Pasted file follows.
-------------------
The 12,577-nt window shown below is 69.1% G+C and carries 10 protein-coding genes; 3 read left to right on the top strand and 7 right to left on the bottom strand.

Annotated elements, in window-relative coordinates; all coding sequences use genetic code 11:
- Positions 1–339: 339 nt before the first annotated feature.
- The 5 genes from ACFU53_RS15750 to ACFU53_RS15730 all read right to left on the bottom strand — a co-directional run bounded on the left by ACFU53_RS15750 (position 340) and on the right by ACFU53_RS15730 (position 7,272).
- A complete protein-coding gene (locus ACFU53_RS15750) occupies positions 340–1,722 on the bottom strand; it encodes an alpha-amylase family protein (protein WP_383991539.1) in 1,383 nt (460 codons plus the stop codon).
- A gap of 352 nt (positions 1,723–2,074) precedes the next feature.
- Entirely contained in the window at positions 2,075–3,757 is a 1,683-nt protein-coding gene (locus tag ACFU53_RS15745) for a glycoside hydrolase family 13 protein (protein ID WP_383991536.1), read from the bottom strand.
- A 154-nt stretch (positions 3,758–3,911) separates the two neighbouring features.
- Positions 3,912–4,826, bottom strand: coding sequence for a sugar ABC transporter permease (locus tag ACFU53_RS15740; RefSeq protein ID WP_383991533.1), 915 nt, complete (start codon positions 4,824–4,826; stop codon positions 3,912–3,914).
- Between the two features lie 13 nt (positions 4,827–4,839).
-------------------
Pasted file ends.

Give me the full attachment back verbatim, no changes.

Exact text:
The 12,577-nt window shown below is 69.1% G+C and carries 10 protein-coding genes; 3 read left to right on the top strand and 7 right to left on the bottom strand.

Annotated elements, in window-relative coordinates; all coding sequences use genetic code 11:
- Positions 1–339: 339 nt before the first annotated feature.
- The 5 genes from ACFU53_RS15750 to ACFU53_RS15730 all read right to left on the bottom strand — a co-directional run bounded on the left by ACFU53_RS15750 (position 340) and on the right by ACFU53_RS15730 (position 7,272).
- A complete protein-coding gene (locus ACFU53_RS15750) occupies positions 340–1,722 on the bottom strand; it encodes an alpha-amylase family protein (protein WP_383991539.1) in 1,383 nt (460 codons plus the stop codon).
- A gap of 352 nt (positions 1,723–2,074) precedes the next feature.
- Entirely contained in the window at positions 2,075–3,757 is a 1,683-nt protein-coding gene (locus tag ACFU53_RS15745) for a glycoside hydrolase family 13 protein (protein ID WP_383991536.1), read from the bottom strand.
- A 154-nt stretch (positions 3,758–3,911) separates the two neighbouring features.
- Positions 3,912–4,826, bottom strand: coding sequence for a sugar ABC transporter permease (locus tag ACFU53_RS15740; RefSeq protein ID WP_383991533.1), 915 nt, complete (start codon positions 4,824–4,826; stop codon positions 3,912–3,914).
- Between the two features lie 13 nt (positions 4,827–4,839).